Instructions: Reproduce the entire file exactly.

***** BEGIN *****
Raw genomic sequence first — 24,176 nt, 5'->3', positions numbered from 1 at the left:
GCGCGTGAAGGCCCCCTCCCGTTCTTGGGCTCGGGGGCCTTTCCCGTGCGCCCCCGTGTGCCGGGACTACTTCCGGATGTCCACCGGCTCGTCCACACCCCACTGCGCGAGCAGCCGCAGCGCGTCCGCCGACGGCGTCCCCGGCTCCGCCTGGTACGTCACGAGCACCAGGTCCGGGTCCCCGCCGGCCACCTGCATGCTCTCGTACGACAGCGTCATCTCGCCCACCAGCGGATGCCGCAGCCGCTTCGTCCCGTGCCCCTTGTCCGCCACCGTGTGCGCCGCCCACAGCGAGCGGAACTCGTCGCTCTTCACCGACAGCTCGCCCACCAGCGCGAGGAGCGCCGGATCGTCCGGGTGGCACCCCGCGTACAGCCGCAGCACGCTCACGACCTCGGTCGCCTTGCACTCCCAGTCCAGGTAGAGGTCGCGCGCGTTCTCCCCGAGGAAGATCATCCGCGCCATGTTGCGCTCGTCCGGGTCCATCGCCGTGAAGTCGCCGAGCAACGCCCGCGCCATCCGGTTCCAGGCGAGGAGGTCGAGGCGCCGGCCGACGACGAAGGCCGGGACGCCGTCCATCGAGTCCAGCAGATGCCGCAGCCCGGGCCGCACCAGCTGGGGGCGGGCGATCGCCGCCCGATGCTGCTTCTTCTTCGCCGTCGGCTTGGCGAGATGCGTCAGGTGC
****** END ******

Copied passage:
Raw genomic sequence first — 24,176 nt, 5'->3', positions numbered from 1 at the left:
GCGCGTGAAGGCCCCCTCCCGTTCTTGGGCTCGGGGGCCTTTCCCGTGCGCCCCCGTGTGCCGGGACTACTTCCGGATGTCCACCGGCTCGTCCACACCCCACTGCGCGAGCAGCCGCAGCGCGTCCGCCGACGGCGTCCCCGGCTCCGCCTGGTACGTCACGAGCACCAGGTCCGGGTCCCCGCCGGCCACCTGCATGCTCTCGTACGACAGCGTCATCTCGCCCACCAGCGGATGCCGCAGCCGCTTCGTCCCGTGCCCCTTGTCCGCCACCGTGTGCGCCGCCCACAGCGAGCGGAACTCGTCGCTCTTCACCGACAGCTCGCCCACCAGCGCGAGGAGCGCCGGATCGTCCGGGTGGCACCCCGCGTACAGCCGCAGCACGCTCACGACCTCGGTCGCCTTGCACTCCCAGTCCAGGTAGAGGTCGCGCGCGTTCTCCCCGAGGAAGATCATCCGCGCCATGTTGCGCTCGTCCGGGTCCATCGCCGTGAAGTCGCCGAGCAACGCCCGCGCCATCCGGTTCCAGGCGAGGAGGTCGAGGCGCCGGCCGACGACGAAGGCCGGGACGCCGTCCATCGAGTCCAGCAGATGCCGCAGCCCGGGCCGCACCAGCTGGGGGCGGGCGATCGCCGCCCGATGCTGCTTCTTCTTCGCCGTCGGCTTGGCGAGATGCGTCAGGTGC